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Lessons From My Coffee Cup

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Years ago my girlfriend invited me to take a class. The only prerequisite was to bring my favorite coffee cup. Most of my coffee cups were plain. I wasn’t very excited about my choices, but I had some time. It must have been around a holiday because shortly after my quest to find a cup my cousin gave me one. This coffee cup was unique and quirky and I loved it. It was covered in a greenish-blue sketch of flowers with an off center and crooked red ‘S’ for my name. It was small, you could see the pottery rings inside and the handle was even a bit off center. It was perfectly imperfect. Check it off my list; I had found my cup.

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I showed up for the first class with my coffee cup in hand. After small talk and introductions, the leader asked us to spend time analyzing and describing our cups. One woman said she used the same cup every morning because although it was cracked she loved the way it felt in her hands. Another woman said she liked the colors of her cup and that it was deep enough for a big cup of coffee. Another woman said she just grabbed one off the shelf. She did not think too much about what it looked like; she just cared about the drink inside. Another woman said she liked nothing about her coffee cup. It was ugly and small and she didn’t drink coffee anyway. And then it was my turn. I explained that I usually drank out of a plain white coffee cup, but I had just received this cup as a gift and I loved it. It was unique, it was different, it definitely wasn’t perfect, but it made me smile.

As the class progressed it became clear that the coffee cup was a representation of our bodies. Our cup might be cracked, our cup might be faded or our cup might be a funny shape, but it didn’t matter. It represented our imperfections, our journey, our uniqueness. And yet for years I had used a plain white coffee cup. It was boring and safe and I was tired of it. My new cup was much more like the person I wanted to be. It was whimsical, it was colorful, and it was definitely not perfect. It was time to love and enjoy my cup with all its imperfections and quirkiness.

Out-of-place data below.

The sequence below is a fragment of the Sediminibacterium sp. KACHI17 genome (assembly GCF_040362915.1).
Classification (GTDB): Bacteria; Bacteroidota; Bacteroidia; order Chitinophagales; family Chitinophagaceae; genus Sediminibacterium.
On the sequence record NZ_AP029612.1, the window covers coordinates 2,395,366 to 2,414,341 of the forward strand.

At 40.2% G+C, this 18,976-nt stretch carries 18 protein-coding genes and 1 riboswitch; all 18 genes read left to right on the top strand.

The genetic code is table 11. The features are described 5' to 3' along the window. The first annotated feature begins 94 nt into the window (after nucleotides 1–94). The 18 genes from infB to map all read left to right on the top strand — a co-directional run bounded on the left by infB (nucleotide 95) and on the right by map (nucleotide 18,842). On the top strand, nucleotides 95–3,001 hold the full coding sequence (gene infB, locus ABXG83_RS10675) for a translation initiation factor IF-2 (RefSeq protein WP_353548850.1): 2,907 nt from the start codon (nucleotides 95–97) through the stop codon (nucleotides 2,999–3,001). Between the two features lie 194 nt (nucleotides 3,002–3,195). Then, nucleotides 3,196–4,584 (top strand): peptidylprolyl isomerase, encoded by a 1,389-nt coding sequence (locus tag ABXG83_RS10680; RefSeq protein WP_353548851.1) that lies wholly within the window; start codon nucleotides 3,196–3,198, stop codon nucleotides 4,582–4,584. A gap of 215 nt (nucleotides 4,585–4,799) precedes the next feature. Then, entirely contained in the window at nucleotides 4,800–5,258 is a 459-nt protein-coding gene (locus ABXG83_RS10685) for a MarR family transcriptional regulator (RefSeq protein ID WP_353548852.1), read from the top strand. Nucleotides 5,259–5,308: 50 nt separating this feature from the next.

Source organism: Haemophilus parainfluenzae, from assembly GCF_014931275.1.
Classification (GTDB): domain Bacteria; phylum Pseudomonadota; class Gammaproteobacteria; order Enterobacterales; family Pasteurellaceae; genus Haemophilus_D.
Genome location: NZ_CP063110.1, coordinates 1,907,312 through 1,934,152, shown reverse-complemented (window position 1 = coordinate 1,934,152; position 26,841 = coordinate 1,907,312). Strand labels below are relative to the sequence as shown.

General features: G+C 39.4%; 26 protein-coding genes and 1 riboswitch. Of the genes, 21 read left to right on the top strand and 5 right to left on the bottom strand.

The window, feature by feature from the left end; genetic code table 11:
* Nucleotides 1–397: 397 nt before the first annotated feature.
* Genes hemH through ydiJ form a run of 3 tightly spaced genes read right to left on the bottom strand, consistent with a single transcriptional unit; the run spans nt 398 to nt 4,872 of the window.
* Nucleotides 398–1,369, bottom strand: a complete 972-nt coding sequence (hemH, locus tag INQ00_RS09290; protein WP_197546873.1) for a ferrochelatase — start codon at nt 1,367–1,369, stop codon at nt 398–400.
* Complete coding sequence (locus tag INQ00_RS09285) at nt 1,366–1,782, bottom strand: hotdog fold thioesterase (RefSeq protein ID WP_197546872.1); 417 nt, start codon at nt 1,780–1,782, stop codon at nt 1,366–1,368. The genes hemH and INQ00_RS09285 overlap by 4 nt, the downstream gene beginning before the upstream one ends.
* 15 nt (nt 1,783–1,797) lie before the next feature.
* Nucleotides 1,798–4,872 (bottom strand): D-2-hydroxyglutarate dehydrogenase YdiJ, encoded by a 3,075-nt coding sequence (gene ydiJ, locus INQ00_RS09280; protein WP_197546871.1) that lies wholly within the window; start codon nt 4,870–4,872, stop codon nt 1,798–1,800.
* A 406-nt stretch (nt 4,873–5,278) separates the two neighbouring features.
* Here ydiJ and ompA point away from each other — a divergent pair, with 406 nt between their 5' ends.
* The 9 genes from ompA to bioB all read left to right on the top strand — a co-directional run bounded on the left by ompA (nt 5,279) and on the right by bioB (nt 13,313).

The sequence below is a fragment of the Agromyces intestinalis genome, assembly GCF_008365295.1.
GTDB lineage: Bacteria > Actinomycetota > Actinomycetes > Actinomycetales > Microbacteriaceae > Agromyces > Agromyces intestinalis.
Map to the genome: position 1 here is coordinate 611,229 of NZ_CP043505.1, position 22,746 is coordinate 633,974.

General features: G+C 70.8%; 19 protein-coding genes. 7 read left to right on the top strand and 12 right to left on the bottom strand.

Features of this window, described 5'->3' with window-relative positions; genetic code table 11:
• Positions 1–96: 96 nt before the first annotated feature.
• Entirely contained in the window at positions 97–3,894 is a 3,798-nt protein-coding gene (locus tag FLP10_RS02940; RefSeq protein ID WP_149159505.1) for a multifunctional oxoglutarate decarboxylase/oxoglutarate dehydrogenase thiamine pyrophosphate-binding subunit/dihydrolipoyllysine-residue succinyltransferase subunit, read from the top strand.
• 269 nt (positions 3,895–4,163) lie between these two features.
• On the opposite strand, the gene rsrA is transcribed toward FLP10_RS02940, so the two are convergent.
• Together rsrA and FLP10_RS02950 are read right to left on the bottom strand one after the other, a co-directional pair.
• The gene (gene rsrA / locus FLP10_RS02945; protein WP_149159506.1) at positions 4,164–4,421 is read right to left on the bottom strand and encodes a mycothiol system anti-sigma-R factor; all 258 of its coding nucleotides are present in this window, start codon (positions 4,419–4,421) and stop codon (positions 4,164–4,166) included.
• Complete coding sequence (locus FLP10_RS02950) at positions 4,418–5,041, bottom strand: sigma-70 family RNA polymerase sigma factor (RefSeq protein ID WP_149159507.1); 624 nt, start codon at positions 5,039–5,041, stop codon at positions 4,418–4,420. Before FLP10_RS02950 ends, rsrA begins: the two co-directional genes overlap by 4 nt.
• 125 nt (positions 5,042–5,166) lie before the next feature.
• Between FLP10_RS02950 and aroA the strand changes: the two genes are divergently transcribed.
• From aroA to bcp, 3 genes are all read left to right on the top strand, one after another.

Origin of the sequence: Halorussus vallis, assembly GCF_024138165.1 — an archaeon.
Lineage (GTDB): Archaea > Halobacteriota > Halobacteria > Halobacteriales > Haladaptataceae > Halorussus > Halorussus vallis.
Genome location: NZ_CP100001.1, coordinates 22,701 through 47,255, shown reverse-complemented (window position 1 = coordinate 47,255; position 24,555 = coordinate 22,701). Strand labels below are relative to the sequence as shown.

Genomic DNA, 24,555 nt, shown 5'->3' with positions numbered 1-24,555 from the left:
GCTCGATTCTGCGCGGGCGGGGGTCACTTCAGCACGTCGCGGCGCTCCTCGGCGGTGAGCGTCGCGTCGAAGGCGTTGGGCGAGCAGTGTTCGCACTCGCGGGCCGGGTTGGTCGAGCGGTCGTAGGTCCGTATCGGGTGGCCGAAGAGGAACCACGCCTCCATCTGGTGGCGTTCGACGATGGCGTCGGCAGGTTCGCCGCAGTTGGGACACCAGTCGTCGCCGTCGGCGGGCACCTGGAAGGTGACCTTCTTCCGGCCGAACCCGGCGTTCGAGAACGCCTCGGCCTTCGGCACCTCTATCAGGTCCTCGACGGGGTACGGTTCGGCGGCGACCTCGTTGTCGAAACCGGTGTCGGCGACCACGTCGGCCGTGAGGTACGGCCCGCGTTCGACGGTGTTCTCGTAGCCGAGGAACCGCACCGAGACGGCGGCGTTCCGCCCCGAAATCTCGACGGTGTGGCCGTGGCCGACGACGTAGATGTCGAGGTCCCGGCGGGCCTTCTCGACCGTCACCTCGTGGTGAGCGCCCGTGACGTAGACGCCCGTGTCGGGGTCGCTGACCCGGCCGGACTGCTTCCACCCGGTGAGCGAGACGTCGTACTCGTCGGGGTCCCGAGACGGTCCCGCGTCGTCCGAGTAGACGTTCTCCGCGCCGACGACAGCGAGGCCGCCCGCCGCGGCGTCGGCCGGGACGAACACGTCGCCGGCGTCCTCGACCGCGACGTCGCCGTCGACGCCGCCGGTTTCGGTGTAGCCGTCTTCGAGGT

Life continued and my class became a distant memory until a few years later. Every morning I make my coffee the exact same way; I brew it, pour it, squeeze honey in it, stir it and fill it with ice. If I have not finished my cup of coffee by the time I drive my kids to school, I pour it into another cup so I can take it in the car. On this particular day I chose to pour my coffee into a red solo cup. I drove my daughter to school, parked my car, grabbed my coffee and walked my daughter inside. I smiled and waved at teachers, friends and students while holding and sipping my coffee filled red solo cup. I met up with a friend in the parking lot and she quickly quipped, “How’s that early morning beer?” She laughed and I looked at my cup in amazement. It never dawned on me that people might assume my red solo cup was filled with beer.

As I drove home I went back to the coffee cup metaphor from my class years before. If our cup represents our body, what we put inside our cup represents who we truly are: our insecurities and struggles, our beliefs and values, what we love and what we can do without. But just like my red solo cup, we often make assumptions about other people based on what we see or what we hear. We very rarely take the time to find out if our assumptions are true. And almost instantly I began wondering how my coffee cup metaphor was affecting my role as mom. Was I looking inside my children’s cups or was I assuming I knew what was inside?

And then it dawned on me; the best way to look inside our children’s cup was to go grab a metaphorical cup of coffee. No, I am not advocating for young coffee drinkers, but I am advocating for what having a cup of coffee with someone represents: time and connection. It is the only way we can know what is truly inside our children’s cup.

Whether it is through play, at dinner, on a walk around the neighborhood or during tuck-in, schedule time each day for one-on-one technology free time to connect with your child. Listen to them, observe them, validate them; ultimately connect with them.

I think it is fair to say that our children and our world need less assuming and more connection. By connecting more we will assume less. Grab yourself a cup, fill it with what you love and go connect. Who knew that a cup of coffee could teach so many life lessons!

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